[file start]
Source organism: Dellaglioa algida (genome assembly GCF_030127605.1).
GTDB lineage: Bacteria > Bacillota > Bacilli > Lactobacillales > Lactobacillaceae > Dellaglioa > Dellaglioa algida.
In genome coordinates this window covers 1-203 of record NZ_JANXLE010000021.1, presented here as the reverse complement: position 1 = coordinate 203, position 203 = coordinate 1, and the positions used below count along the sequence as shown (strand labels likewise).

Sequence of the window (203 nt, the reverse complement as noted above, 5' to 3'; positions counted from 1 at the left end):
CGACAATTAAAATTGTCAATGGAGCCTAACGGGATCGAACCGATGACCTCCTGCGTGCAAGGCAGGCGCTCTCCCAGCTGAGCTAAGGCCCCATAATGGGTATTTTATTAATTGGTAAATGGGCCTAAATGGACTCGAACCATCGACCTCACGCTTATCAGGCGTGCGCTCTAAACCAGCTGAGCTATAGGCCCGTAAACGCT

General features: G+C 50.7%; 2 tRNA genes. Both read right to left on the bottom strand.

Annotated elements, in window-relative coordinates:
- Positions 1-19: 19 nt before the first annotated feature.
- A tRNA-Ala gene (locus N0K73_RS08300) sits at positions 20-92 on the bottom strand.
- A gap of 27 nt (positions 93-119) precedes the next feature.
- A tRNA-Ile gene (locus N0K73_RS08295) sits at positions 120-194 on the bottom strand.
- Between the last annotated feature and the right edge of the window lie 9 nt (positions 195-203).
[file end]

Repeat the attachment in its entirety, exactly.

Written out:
Source organism: Dellaglioa algida (genome assembly GCF_030127605.1).
GTDB lineage: Bacteria > Bacillota > Bacilli > Lactobacillales > Lactobacillaceae > Dellaglioa > Dellaglioa algida.
In genome coordinates this window covers 1-203 of record NZ_JANXLE010000021.1, presented here as the reverse complement: position 1 = coordinate 203, position 203 = coordinate 1, and the positions used below count along the sequence as shown (strand labels likewise).

Sequence of the window (203 nt, the reverse complement as noted above, 5' to 3'; positions counted from 1 at the left end):
CGACAATTAAAATTGTCAATGGAGCCTAACGGGATCGAACCGATGACCTCCTGCGTGCAAGGCAGGCGCTCTCCCAGCTGAGCTAAGGCCCCATAATGGGTATTTTATTAATTGGTAAATGGGCCTAAATGGACTCGAACCATCGACCTCACGCTTATCAGGCGTGCGCTCTAAACCAGCTGAGCTATAGGCCCGTAAACGCT

General features: G+C 50.7%; 2 tRNA genes. Both read right to left on the bottom strand.

Annotated elements, in window-relative coordinates:
- Positions 1-19: 19 nt before the first annotated feature.
- A tRNA-Ala gene (locus N0K73_RS08300) sits at positions 20-92 on the bottom strand.
- A gap of 27 nt (positions 93-119) precedes the next feature.
- A tRNA-Ile gene (locus N0K73_RS08295) sits at positions 120-194 on the bottom strand.
- Between the last annotated feature and the right edge of the window lie 9 nt (positions 195-203).